BRIDGETOWN, Barbados (AP) _ Brian Lara announced his impending retirement from cricket after leading the West Indies to a long-awaited Super 8s victory at the World Cup.
Also, England announced coach Duncan Fletcher quit after a roller coaster eight years in charge, and a coroner's inquest into the death of Pakistan coach Bob Woolmer, believed to have been strangled in his hotel room after the team had been knocked out by Ireland, was postponed indefinitely because of ``recent and significant developments.''
Lara dropped three catches during Bangladesh's innings in Barbados on Thursday. Then he dropped something far more dramatic.
``If this is the last question, then I'll just say that I want everyone to know that on Saturday I'm going to bid farewell to all international cricket as a player,'' he told reporters.
``I've already spoken to the (West Indies Cricket) board about it and I'd just like to thank everyone.''
Lara's team scored 230-5 and bowled Bangladesh out for 131 to win by 99 runs. Because West Indies failed to reach the semifinals, however, Saturday was to be Lara's farewell to one-day cricket. No one expected it would include test cricket as well.
That means the left-handed Trinidadian, who holds the world record test score of 400 and the first-class mark of 501, won't be going to England for the four-test series starting May 17.
After heavy losses to Australia, New Zealand, Sri Lanka and South Africa, Thursday's victory was a relief to Lara and the West Indies fans, who are dismayed that their team never got close to winning the title on home turf.
``We had two games and had a lot to play for in terms of pride and we showed a lot of character,'' Lara said.
``To win today was definitely something positive for West Indies cricket. It is good to see the crowd still coming out, they always support West Indies cricket and we want this to continue for many years.''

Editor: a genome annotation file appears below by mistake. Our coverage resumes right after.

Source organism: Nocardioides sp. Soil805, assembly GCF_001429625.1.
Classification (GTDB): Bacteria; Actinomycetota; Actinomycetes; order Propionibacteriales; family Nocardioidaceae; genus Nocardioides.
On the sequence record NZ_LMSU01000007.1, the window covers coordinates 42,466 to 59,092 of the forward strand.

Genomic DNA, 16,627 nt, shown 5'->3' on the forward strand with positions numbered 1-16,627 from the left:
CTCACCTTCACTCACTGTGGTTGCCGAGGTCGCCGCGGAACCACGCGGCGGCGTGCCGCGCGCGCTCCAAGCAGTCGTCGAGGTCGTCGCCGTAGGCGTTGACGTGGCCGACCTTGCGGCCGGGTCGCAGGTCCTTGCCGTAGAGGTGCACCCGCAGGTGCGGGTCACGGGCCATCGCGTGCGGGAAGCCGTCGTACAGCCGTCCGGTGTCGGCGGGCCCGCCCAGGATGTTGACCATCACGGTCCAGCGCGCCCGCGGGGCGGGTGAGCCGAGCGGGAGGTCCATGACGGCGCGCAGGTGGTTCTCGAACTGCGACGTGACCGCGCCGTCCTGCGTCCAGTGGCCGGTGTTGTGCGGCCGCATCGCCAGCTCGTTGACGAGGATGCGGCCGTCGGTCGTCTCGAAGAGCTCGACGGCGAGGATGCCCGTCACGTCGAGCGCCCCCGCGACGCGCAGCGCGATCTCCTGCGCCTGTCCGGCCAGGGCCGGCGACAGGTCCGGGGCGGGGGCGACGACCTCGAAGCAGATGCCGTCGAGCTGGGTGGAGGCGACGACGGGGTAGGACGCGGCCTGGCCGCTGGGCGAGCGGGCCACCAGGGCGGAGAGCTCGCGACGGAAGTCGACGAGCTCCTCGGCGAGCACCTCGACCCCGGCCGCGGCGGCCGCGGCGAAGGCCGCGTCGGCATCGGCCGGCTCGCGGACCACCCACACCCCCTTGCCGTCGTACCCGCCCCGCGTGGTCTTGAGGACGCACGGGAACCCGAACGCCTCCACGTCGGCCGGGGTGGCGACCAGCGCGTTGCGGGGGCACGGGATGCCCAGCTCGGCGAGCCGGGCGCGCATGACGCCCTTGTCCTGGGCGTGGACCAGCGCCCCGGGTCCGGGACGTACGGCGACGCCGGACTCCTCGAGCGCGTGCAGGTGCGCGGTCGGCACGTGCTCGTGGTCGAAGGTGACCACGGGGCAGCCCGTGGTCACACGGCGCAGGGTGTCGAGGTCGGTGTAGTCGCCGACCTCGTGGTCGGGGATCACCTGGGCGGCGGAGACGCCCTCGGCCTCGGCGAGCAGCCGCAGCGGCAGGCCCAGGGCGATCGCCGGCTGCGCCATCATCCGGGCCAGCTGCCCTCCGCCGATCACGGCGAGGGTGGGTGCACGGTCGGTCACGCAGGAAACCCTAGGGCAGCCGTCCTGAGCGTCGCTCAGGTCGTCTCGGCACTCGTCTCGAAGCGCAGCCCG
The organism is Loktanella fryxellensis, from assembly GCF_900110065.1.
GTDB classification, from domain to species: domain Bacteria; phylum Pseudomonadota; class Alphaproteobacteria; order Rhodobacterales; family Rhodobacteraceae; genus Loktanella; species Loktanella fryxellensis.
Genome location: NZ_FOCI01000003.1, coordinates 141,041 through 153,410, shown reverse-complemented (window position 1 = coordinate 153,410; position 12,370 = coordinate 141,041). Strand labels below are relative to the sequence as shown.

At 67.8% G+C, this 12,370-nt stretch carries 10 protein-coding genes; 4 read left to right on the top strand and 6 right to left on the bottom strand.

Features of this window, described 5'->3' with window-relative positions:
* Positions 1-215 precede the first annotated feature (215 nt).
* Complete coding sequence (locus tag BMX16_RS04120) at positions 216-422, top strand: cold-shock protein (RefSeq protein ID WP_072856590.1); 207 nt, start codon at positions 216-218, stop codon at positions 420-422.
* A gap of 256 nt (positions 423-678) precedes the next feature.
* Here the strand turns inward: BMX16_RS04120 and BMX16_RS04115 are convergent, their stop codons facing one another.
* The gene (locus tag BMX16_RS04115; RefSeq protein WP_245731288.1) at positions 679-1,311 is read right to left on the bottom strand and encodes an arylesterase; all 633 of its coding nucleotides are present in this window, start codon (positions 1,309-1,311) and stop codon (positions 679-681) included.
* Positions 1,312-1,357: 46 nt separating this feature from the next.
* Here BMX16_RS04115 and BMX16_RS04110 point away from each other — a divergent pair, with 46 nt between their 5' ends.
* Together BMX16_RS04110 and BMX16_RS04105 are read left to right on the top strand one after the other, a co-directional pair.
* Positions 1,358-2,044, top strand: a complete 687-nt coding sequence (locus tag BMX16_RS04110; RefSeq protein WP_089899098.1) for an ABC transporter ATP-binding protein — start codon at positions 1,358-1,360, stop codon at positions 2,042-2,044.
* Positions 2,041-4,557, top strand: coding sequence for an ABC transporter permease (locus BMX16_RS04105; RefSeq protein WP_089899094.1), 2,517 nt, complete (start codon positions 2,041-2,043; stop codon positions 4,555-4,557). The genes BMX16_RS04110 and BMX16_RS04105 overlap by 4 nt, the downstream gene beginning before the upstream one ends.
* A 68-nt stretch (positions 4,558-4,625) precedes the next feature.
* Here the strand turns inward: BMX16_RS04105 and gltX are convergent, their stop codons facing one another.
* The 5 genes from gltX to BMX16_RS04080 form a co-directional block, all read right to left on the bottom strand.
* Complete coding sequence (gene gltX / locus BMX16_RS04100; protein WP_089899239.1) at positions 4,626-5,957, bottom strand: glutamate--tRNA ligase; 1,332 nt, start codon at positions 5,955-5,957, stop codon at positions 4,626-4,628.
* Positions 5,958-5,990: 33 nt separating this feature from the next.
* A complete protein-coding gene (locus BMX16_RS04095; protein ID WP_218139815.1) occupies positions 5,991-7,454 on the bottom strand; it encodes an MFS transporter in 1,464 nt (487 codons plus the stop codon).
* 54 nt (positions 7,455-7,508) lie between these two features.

Ramnaresh Sarwan's 91 not out was the mainstay for West Indies with Shivnarine Chanderpaul contributing 50. By coincidence, those two will be the leading candidates to take over from Lara as the team's captain.
It was Lara's next-to-last one-day international with only Saturday's match against England to come in the same Kensington Oval, the venue for the April 28 final.
Like England, West Indies won't make it that far. Australia, New Zealand, Sri Lanka and South Africa have already made it to the last four with only the semifinal lineups still be decided.
The championship continues on Friday with two of those contenders meeting in Grenada.
Australia is on a streak of 20 World Cup victories and New Zealand would like nothing more than to end it. But Ricky Ponting's Australians also want to make up for the Kiwis' 3-0 series sweep in February.
England beat both Australia and New Zealand in a one-day tri-series immediately before that. But that was its lone success in a barren spell that also included falling to the Ashes in a 5-0 test series loss to Ponting's team and a poor showing at the Champions Trophy in India in October,
That meant Lara wasn't the only figure saying farewell on Thursday.
England announced that coach Fletcher, under fire after a series of dismal performances, would quit after that same West Indies game on Saturday.
The 58-year-old former Zimbabwe test player, who lifted England from next-to-last to second in the list of eight test-playing nations and guided the team to an Ashes triumph over Australia in 2005, steps down after eight years.
``I feel it is in the team's best interests over the long term that I should move on and seek a new challenge elsewhere,'' he said.
``This has been a difficult winter for the team and for me personally, but I believe that my record as coach over the past eight years is one in which I can take great pride.''
With the test series against West Indies looming, England hopes to make a temporary appointment within the next few days, the strong favorite being Peter Moores, the national academy cricket coach who guided Sussex to its first county championship triumph in 2003.
Meanwhile, the Jamaican government said that the inquest into Woolmer's death, scheduled to start on Monday in the capital Kingston, has been postponed.
``Due to recent and significant events concerning the death of Mr. Woolmer, the coroner has been advised that the inquest ... be postponed,'' the ministry said. ``These new developments are critical to the progress and results of the case.''
Officials will decide whether to hold the inquest after investigating the new developments, the statement said, raising the possibility that the proceeding might not happen.
An autopsy suggested that Woolmer was found strangled in his hotel room. The postponement comes days after police announced they had received results of toxicology tests but decided not to release the results pending further analysis.